What pandemic border closures say about Japan’s view of outsiders
Double standards in travel rules reveal a distrust of foreigners
Facing the menace of Christianity in the early 17th century, the Tokugawa shoguns closed Japan’s borders. Foreigners were allowed to visit just a handful of ports. Japanese who tried to travel abroad, or who did so and returned home, were put to death. If they brought back a letter, their families were executed, too. Thus began the period later dubbed sakoku, or “closed country”; it lasted until Western warships “opened” Japan in the mid-19th century.
Cut to the 21st century. Throughout the pandemic, Japan has maintained some of the tightest border controls of any democratic country. To this day, tourists are barred unless part of a group tour. Some observers are calling the government’s approach “neo-sakoku”.
In some ways, Japan’s pandemic policies are normal for Asia, where many places took a draconian approach to keeping out the virus. Yet whereas other countries pursuing zero-covid strategies, such as China and Australia, barred even their own citizens from leaving, Japan created a dual system. Japanese nationals were largely free to come and go. Foreigners, even those with permanent residence, faced restrictions. Nikkei, a daily, reported in October that roughly 370,000 foreign students, guest workers and their relatives were stuck outside the country despite holding residence visas. “Does the virus read your passport?” quipped a global health official.
Such isolationism is a reversal of the pre-pandemic direction of travel, so to speak. Spurred by its ageing, shrinking population, Japan had been opening up. The number of tourists had grown from fewer than 7m in 2009 to more than 30m in 2019. The number of foreign students nearly doubled over the same period. The tally of foreign workers had trebled, albeit from a low base. In 2019 the Japanese government loosened laws to allow some foreigners to stay for longer.
The pandemic revived an enduring scepticism about foreigners. “Japanese conceptualised covid as something that comes from the outside,” says Oussouby Sacko, a former dean of Kyoto Seika University, who was born in Mali. The unspoken logic is that foreigners cannot be trusted to stick to the practices, from mask-wearing to silent eating, that many believe helped the country maintain the lowest death-rate from covid in the oecd, a club of 38 mostly rich countries, despite having the highest share of old people. Border closures have been popular: nearly 90% of Japanese approved when Kishida Fumio, Japan’s prime minister, tightened travel restrictions in response to the outbreak of the Omicron variant late last year.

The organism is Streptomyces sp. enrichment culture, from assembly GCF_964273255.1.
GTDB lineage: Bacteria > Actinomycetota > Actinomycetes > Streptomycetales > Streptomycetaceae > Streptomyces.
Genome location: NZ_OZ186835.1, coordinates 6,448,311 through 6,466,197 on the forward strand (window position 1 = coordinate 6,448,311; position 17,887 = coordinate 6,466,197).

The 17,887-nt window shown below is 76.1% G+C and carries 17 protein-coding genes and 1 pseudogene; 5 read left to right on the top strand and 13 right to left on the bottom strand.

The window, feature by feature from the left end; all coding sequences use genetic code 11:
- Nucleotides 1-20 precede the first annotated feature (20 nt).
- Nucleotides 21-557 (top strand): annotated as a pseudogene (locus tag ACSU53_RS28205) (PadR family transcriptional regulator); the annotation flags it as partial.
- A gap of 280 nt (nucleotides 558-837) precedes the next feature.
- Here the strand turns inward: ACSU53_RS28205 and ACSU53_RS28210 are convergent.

The short-term political gain comes at a cost, however. Japan has already lost a cohort of foreign students, the very people who often go on to become bridge-builders between countries. Only around 11,600 managed to enter Japan in 2021, compared with some 120,000 in 2019. Foreign students stuck in limbo have protested. Some have switched to studying in countries with more open borders, such as South Korea. Foreign businesspeople complain that the policies have made it harder to oversee operations, negotiate deals and make investments.
The present-day isolationism serves as a reminder of why Japan needs outsiders in the first place. The country needs to quadruple the number of foreign workers by 2040 to sustain the government’s modest average growth target of 1.2%, according to a recent study by a group of Japanese think-tanks. (Without sustained investment in automation, the number would have to rise more than ten-fold.) Japanese business leaders have been among the loudest voices calling for reopening. “Business is not conducted solely on a domestic basis,” the head of Keidanren, Japan’s biggest business lobby, said when calling for an end to the “sakoku situation” earlier this year. As demographic change accelerates, labour shortages will become more acute.
Mercifully, neo-sakoku looks likely to ease a lot sooner than the original version. Japan began letting business travellers and students into the country in March and allowed group tours in June. Officials whisper that a full reopening will come sometime after upper-house elections on July 10th, barring a resurgence of the virus. If anything, demand for travel is likely to have grown rather than faded: in an annual survey, readers of Condé Nast Traveler, an American magazine, put three Japanese cities at the top of their list of favourite foreign cities in 2021, despite being unable to visit. Like it or not, the world wants Japan, and Japan needs the world.
All our stories relating to the pandemic can be found on our coronavirus hub.
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This article appeared in the Asia section of the print edition under the headline "The new isolationism"
From the July 9th 2022 edition
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